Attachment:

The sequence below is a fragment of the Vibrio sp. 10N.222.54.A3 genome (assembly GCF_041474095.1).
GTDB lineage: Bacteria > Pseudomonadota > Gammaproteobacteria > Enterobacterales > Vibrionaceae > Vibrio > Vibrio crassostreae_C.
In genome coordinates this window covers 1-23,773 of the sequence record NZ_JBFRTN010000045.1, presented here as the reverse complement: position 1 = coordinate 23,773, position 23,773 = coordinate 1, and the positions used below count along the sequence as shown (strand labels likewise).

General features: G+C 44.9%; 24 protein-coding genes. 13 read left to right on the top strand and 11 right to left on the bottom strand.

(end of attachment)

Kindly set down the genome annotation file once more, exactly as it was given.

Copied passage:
The sequence below is a fragment of the Vibrio sp. 10N.222.54.A3 genome (assembly GCF_041474095.1).
GTDB lineage: Bacteria > Pseudomonadota > Gammaproteobacteria > Enterobacterales > Vibrionaceae > Vibrio > Vibrio crassostreae_C.
In genome coordinates this window covers 1-23,773 of the sequence record NZ_JBFRTN010000045.1, presented here as the reverse complement: position 1 = coordinate 23,773, position 23,773 = coordinate 1, and the positions used below count along the sequence as shown (strand labels likewise).

General features: G+C 44.9%; 24 protein-coding genes. 13 read left to right on the top strand and 11 right to left on the bottom strand.